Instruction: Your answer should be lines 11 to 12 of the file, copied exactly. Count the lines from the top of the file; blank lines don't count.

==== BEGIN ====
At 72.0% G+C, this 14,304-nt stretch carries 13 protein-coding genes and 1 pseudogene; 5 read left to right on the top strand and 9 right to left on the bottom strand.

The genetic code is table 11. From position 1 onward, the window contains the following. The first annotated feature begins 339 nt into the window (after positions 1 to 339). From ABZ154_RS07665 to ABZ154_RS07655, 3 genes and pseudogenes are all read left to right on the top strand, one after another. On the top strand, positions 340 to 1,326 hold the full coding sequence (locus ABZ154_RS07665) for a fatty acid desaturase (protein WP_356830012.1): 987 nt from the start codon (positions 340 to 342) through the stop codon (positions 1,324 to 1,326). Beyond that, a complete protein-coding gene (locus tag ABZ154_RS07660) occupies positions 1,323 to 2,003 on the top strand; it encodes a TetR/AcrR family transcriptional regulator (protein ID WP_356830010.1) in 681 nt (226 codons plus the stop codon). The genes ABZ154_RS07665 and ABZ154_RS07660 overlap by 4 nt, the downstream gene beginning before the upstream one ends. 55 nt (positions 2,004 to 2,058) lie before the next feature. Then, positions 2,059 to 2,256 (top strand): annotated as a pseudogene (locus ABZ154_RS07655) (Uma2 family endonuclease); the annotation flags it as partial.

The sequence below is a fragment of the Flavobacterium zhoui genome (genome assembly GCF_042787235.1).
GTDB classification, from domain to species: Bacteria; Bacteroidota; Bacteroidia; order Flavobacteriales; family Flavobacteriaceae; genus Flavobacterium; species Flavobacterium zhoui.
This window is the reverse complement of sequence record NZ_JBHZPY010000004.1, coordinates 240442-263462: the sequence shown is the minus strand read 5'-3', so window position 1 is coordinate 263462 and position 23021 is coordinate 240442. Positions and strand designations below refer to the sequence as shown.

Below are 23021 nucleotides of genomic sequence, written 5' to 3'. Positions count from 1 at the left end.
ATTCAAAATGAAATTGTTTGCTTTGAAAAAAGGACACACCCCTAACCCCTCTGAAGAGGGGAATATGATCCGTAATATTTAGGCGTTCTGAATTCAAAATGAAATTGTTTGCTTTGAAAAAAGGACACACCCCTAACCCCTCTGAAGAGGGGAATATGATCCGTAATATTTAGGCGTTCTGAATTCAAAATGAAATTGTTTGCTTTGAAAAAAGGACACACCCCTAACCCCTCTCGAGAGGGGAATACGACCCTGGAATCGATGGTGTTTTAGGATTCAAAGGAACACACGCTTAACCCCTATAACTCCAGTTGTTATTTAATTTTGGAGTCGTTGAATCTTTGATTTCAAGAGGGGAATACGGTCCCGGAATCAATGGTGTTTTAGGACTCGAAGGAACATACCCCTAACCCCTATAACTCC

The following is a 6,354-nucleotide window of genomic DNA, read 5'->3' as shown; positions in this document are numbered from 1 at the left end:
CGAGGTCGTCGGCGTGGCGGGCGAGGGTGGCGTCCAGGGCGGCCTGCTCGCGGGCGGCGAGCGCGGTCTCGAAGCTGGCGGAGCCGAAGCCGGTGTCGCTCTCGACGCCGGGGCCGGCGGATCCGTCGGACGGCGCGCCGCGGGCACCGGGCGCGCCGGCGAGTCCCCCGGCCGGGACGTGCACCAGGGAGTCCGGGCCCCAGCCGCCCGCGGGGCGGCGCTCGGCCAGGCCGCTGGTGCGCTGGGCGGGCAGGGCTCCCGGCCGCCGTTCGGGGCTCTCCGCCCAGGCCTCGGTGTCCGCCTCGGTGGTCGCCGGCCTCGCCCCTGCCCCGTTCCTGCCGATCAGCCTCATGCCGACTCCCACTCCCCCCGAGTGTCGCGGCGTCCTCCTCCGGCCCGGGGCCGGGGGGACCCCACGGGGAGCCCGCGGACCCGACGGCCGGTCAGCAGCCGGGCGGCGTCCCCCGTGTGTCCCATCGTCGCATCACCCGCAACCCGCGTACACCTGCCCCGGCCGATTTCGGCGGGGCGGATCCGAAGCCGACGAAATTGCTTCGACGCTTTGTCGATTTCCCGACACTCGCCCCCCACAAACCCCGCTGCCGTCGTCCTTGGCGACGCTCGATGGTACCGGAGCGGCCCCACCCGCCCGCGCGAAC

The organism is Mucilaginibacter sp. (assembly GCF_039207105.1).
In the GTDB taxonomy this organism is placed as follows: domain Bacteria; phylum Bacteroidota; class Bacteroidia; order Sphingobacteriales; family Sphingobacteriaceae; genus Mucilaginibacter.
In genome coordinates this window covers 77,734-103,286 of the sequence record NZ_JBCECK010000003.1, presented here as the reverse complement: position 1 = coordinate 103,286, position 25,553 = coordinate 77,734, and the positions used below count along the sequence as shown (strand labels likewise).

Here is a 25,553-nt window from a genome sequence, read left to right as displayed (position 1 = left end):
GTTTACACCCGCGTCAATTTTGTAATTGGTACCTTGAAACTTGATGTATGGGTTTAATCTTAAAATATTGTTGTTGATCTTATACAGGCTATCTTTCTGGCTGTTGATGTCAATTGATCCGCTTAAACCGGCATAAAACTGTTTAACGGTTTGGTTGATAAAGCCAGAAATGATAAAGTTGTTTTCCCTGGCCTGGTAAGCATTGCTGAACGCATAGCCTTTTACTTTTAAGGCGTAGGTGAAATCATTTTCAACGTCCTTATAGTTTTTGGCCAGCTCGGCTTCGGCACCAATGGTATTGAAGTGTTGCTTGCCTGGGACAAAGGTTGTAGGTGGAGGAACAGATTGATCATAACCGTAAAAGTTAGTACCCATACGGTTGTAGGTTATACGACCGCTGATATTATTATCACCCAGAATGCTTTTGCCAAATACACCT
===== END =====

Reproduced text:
In the GTDB taxonomy this organism is placed as follows: domain Bacteria; phylum Bacteroidota; class Bacteroidia; order Sphingobacteriales; family Sphingobacteriaceae; genus Mucilaginibacter.
In genome coordinates this window covers 77,734-103,286 of the sequence record NZ_JBCECK010000003.1, presented here as the reverse complement: position 1 = coordinate 103,286, position 25,553 = coordinate 77,734, and the positions used below count along the sequence as shown (strand labels likewise).